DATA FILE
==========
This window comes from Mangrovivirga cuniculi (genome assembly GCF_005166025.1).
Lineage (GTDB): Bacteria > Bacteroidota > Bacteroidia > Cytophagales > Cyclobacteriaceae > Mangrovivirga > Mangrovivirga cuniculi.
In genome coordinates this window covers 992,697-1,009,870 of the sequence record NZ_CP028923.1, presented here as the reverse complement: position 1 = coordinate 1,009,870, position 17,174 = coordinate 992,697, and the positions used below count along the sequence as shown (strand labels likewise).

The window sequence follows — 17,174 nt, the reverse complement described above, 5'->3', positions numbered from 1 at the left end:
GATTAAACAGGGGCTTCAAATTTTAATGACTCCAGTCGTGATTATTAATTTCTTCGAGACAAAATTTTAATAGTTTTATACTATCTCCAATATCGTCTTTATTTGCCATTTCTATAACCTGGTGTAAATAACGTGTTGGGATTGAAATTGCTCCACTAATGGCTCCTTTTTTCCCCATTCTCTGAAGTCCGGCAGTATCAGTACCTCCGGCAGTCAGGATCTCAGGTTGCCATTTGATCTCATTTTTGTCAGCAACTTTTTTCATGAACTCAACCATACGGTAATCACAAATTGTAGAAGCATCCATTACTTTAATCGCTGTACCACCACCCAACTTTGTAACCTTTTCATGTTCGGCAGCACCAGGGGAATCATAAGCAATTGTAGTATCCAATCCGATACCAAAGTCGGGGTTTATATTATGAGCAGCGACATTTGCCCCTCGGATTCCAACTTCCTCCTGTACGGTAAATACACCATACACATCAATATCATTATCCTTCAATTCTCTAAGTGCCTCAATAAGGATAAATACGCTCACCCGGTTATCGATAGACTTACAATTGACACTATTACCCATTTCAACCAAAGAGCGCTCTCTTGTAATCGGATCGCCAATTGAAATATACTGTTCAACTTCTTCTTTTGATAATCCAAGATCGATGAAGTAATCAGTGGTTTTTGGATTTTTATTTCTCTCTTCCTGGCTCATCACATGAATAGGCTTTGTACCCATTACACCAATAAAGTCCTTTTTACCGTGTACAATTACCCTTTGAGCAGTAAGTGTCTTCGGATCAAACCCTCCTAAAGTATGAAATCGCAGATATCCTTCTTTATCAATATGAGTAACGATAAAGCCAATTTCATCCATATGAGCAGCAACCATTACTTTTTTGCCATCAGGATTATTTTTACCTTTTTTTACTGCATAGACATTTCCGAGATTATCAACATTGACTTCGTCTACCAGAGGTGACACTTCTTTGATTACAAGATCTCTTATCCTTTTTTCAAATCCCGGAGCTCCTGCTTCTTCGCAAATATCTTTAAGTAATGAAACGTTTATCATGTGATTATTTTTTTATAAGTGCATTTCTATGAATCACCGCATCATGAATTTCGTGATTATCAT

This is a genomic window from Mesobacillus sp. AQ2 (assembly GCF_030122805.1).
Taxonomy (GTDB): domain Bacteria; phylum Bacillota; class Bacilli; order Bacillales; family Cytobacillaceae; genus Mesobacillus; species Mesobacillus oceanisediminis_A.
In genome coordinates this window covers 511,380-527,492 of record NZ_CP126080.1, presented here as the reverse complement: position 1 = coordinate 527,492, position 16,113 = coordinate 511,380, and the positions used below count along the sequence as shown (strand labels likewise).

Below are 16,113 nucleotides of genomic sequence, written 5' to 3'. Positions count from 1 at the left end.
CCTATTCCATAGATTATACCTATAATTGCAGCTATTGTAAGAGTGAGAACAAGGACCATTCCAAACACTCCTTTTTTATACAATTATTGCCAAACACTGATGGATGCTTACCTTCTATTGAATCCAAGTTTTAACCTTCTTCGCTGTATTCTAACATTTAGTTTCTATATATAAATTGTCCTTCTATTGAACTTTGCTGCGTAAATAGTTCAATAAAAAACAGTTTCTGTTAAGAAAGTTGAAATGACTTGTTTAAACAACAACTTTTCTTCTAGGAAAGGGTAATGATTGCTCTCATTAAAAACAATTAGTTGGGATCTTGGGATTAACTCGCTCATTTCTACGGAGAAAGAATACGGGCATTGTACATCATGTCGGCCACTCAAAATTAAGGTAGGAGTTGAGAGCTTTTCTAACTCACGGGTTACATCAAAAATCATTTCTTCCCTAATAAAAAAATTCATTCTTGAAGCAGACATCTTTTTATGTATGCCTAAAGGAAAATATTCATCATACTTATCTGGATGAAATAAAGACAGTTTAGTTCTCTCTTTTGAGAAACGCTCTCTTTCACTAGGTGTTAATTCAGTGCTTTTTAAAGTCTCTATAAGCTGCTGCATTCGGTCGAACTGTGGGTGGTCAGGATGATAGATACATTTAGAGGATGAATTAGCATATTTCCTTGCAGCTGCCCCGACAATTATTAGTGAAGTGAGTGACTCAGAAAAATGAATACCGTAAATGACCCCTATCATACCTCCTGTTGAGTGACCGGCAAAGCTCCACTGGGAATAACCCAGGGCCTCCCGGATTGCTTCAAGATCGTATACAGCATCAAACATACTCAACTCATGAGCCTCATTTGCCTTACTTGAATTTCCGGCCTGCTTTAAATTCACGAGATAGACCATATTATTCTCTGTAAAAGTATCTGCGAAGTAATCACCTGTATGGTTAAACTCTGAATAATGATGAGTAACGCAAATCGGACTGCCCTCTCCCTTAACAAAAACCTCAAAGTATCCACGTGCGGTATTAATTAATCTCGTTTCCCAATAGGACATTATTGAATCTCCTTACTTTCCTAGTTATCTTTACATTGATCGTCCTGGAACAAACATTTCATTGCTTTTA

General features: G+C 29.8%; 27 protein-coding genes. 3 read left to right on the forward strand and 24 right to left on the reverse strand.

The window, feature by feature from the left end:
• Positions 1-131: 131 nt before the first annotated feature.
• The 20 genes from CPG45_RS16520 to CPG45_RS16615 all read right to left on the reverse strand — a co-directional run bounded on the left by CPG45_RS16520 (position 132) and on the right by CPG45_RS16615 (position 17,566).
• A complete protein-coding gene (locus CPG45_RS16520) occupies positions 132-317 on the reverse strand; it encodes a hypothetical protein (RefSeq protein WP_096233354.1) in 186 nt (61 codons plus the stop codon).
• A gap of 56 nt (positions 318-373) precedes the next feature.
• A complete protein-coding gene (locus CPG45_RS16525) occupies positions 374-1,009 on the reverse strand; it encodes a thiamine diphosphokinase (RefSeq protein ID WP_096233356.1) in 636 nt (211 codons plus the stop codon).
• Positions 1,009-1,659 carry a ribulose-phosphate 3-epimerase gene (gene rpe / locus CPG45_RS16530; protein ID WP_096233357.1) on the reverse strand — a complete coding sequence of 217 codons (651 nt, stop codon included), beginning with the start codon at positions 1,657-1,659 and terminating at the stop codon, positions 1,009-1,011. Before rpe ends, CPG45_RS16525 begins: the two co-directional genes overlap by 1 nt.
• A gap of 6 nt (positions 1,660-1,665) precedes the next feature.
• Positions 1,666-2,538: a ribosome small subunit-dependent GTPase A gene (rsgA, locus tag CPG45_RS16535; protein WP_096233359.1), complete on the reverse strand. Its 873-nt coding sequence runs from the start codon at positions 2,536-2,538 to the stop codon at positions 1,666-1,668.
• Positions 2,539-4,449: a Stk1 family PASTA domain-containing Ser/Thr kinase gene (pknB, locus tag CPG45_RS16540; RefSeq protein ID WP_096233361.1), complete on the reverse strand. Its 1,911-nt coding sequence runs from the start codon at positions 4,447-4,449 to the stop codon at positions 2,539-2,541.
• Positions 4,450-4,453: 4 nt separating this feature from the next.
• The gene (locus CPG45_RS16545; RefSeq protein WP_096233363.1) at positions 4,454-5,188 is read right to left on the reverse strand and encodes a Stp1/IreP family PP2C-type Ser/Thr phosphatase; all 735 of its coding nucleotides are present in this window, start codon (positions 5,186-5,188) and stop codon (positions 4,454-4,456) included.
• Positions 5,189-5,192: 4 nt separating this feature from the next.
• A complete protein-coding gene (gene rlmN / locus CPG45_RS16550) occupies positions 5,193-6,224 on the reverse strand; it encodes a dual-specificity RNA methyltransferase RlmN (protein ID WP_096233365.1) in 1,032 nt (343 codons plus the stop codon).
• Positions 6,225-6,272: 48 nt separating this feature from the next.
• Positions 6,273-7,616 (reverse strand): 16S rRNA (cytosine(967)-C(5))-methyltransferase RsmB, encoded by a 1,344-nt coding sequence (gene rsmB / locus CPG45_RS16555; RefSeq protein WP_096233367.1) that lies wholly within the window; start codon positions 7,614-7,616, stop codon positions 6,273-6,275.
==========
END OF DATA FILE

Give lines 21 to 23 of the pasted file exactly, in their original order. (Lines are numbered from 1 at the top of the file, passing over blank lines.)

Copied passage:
• Positions 2,539-4,449: a Stk1 family PASTA domain-containing Ser/Thr kinase gene (pknB, locus tag CPG45_RS16540; RefSeq protein ID WP_096233361.1), complete on the reverse strand. Its 1,911-nt coding sequence runs from the start codon at positions 4,447-4,449 to the stop codon at positions 2,539-2,541.
• Positions 4,450-4,453: 4 nt separating this feature from the next.
• The gene (locus CPG45_RS16545; RefSeq protein WP_096233363.1) at positions 4,454-5,188 is read right to left on the reverse strand and encodes a Stp1/IreP family PP2C-type Ser/Thr phosphatase; all 735 of its coding nucleotides are present in this window, start codon (positions 5,186-5,188) and stop codon (positions 4,454-4,456) included.